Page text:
Challenges, Ideas, and Solutions – Svetlana

Svetlana Lupasco

Teaching Adult ESL Learners with Emergent Conventional Literacy Skills
– Svetlana Lupasco


Maryam’s Big News   Maryam is holding tight her little son’s tiny hand while rushing through familiar path on her way to school. There’s big news to share: her husband and two children have become Canadian citizens today! In a few minutes she will drop off her 3-year-old at the childcare and step into the classroom, sit at her desk, open the calendar and highlight today’s date. Then, printing wholeheartedly every letter and number she will carefully write the date and their first names in her notebook. She will be waiting patiently for her classmates to appear one by one to tell them the news. Just a few weeks ago neither of them could write or read in any language and were total strangers to each other. Today, they are sharing the joy of learning to read, write and live in English.

 I often start a new term (week or class) of the Adult ESL Literacy program with the calendar learning activities. It is pretty easy to customize and print out a yearly calendar from various “time and date” websites or simply create an original template using the desired font, size and format. Adult ESL learners with emergent literacy skills will gradually learn to navigate the table format, get used to the left-to-right directionality, rehearse the numbers, recognize by sight and spell days of the week, follow simple instructions, mark personally important dates (birthdays, appointments, holidays, arrival in Canada), ask and answer questions about a certain date, etc. With more practice, they will be able to identify important dates and times on notices, letters, flyers in their daily lives and respond accordingly. The value of these activities is that the learners develop their basic literacy skills together with their ability to function in the English language using meaningful real life resources and tools.

Adult ESL Literacy instructors are in a constant search of feasible ideas to overcome multiple classroom challenges such as continuous intake and mixed ability classes, time constraints and mature age of the literacy learners, their inability to learn independently caused by the lack of learning strategies, etc. In my experience, focusing solely on challenges did not prove very successful. In fact, my professional growth and happiness started as soon as I realized that all of the above could be viewed as opportunities rather than barriers. Today, I truly believe that continuous intake, however difficult it is for the instructor, greatly benefits the learners, as they are able to start school as soon as possible. I look forward to welcoming new learners into the classroom, as I believe that the mixed ability is certainly an advantage and a good opportunity to build mutually beneficial learning partnerships. I am not frustrated any longer by the limited instructional and learning time caused by the life circumstances, instead it motivates me to devise relevant tasks to develop efficient communication skills in the shortest time possible. I value adult learners’ life insights and try to appropriate them to make language and literacy learning experience as successful as possible. Finally, I know that the learning strategies and the ability to self-direct learning will be built incrementally with the partner and group work as long as there are plenty of opportunities to interact on meaningful and comprehensible tasks.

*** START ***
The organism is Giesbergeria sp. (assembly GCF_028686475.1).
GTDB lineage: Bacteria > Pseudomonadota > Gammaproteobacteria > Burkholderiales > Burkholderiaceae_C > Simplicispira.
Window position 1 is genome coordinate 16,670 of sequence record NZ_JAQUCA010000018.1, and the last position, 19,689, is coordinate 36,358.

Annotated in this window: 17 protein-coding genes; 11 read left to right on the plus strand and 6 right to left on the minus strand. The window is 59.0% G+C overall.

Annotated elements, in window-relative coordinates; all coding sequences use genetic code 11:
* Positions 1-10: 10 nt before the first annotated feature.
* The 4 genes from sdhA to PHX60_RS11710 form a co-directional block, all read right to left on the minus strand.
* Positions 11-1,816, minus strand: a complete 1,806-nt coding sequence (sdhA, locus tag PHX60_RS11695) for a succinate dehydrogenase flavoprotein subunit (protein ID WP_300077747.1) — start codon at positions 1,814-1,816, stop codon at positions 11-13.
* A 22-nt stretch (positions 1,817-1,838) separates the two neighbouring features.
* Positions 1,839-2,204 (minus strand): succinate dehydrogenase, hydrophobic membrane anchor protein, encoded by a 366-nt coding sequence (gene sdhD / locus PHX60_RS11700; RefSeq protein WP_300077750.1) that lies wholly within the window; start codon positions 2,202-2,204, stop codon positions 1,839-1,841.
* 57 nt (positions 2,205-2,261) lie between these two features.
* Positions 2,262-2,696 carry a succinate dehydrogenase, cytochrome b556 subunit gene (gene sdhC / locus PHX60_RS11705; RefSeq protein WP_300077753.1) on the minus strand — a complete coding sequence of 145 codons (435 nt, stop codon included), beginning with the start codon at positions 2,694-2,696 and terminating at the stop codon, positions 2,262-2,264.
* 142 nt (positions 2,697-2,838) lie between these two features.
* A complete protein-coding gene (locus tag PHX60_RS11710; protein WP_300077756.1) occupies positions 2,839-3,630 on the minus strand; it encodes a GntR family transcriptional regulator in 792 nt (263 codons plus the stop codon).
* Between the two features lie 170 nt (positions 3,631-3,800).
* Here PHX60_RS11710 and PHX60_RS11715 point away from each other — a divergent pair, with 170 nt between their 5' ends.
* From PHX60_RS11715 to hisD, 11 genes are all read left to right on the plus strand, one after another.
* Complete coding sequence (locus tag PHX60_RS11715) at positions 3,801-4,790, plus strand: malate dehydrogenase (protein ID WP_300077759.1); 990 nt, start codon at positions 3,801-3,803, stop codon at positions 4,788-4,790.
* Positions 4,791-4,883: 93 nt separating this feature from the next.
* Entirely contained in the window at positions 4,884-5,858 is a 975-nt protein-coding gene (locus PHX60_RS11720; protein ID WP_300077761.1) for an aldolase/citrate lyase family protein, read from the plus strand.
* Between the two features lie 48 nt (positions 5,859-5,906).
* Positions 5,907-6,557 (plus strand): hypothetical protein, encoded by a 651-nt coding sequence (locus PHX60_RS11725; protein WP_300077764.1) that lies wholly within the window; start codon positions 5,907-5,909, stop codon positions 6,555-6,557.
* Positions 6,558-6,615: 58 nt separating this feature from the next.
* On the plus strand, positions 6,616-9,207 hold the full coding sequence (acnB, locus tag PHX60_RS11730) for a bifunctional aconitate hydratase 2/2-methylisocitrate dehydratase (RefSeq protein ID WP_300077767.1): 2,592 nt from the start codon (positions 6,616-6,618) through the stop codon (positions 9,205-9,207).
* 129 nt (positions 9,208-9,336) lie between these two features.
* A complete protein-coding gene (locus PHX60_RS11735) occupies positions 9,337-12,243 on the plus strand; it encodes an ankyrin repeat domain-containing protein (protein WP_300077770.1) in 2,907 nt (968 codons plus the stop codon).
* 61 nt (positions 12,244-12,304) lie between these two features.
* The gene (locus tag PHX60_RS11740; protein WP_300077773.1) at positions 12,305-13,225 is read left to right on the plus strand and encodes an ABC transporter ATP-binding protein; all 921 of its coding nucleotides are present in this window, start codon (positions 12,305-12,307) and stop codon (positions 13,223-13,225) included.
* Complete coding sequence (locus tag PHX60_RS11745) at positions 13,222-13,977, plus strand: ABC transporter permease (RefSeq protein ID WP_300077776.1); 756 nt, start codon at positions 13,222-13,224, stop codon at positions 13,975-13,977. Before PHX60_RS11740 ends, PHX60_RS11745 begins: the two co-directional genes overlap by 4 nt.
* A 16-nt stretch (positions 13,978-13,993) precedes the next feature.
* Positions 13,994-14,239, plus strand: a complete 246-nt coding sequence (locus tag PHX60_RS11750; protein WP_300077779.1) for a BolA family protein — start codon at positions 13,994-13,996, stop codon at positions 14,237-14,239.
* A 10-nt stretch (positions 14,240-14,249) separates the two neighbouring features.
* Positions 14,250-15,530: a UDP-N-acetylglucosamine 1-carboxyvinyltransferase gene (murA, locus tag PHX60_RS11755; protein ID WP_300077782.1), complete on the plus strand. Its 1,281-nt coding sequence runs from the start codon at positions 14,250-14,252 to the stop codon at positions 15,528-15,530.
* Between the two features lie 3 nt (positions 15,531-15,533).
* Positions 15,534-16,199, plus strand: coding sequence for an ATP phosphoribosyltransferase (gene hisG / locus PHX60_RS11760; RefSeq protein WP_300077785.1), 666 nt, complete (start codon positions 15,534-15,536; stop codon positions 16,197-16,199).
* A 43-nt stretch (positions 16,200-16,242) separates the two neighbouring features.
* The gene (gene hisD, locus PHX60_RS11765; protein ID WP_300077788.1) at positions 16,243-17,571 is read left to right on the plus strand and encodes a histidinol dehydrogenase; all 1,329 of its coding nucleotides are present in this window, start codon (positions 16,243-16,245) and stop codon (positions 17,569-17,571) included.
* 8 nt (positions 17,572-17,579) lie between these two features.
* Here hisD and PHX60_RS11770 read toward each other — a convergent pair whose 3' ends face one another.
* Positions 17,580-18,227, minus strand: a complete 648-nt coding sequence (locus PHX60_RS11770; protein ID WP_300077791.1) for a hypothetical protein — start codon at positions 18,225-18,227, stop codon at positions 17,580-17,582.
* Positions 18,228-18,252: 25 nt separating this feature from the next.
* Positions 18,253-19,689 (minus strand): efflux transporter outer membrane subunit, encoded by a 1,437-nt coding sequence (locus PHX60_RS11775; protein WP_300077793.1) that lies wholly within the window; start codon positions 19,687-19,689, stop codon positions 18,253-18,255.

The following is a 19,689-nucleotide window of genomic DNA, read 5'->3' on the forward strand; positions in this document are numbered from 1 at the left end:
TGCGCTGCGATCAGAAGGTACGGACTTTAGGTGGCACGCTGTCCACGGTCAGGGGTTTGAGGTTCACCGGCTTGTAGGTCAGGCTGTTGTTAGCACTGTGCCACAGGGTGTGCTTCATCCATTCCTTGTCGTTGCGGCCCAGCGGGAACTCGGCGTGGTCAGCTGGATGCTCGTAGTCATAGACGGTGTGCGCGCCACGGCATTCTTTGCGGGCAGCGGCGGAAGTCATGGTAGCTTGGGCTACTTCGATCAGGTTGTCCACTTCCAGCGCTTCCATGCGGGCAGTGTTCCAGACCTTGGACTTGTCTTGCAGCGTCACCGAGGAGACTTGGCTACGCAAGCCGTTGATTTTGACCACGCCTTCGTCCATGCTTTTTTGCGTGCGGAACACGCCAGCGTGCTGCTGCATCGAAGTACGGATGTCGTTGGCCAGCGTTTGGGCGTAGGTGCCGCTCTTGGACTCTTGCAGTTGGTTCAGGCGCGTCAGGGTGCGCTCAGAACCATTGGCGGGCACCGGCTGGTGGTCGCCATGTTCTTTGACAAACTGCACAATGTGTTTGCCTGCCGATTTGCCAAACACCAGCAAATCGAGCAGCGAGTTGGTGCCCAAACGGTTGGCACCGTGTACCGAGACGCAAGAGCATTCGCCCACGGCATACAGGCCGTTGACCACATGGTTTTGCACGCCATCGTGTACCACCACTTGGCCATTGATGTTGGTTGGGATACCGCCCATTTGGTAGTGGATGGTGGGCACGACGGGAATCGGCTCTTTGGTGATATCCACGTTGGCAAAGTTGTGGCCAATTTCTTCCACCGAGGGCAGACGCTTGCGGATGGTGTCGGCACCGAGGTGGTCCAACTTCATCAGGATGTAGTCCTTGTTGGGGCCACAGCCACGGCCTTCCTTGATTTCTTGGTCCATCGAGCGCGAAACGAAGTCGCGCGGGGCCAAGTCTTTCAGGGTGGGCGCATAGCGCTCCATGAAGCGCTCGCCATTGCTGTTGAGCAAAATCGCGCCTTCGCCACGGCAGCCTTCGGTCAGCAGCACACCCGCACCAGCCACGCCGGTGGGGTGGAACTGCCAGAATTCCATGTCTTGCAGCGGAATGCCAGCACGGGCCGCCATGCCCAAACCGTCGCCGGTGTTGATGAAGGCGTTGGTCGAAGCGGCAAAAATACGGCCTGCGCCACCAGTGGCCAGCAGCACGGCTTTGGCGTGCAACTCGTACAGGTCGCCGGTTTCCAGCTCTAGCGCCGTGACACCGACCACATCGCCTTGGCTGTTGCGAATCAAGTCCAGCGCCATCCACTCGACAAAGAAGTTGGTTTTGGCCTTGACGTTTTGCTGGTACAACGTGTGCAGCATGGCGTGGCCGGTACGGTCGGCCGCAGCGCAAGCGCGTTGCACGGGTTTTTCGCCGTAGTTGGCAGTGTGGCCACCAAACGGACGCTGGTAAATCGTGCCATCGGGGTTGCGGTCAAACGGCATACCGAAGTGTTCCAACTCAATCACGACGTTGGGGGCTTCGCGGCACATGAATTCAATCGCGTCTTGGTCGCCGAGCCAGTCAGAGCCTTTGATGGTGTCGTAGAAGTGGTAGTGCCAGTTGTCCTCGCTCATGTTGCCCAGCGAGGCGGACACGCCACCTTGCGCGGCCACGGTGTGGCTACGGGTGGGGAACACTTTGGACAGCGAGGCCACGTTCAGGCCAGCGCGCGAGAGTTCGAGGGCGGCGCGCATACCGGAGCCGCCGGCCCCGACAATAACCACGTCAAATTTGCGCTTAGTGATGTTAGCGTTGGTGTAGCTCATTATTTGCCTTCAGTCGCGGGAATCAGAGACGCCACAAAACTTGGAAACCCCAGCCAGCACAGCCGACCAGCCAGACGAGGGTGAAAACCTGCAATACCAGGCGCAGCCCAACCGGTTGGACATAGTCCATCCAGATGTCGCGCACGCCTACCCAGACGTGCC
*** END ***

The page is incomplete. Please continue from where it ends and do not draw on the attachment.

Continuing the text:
Maryam’s story Maryam is 34. Last year, she started school for the first time in her life. She loves to read aloud, although she knows that it is somewhat slow. Her letters aren’t perfect yet, but she is trying to write neatly. In class, Maryam realized that she is quite good with numbers and that the household math is much easier for her than for her fellows. Therefore, she has been in charge of mentoring a few classmates learning to handle Canadian money. Since she became the class math tutor, she has noticeably improved her communication skills. Maryam has never missed a single class, as she knows that at any time her help might be needed…


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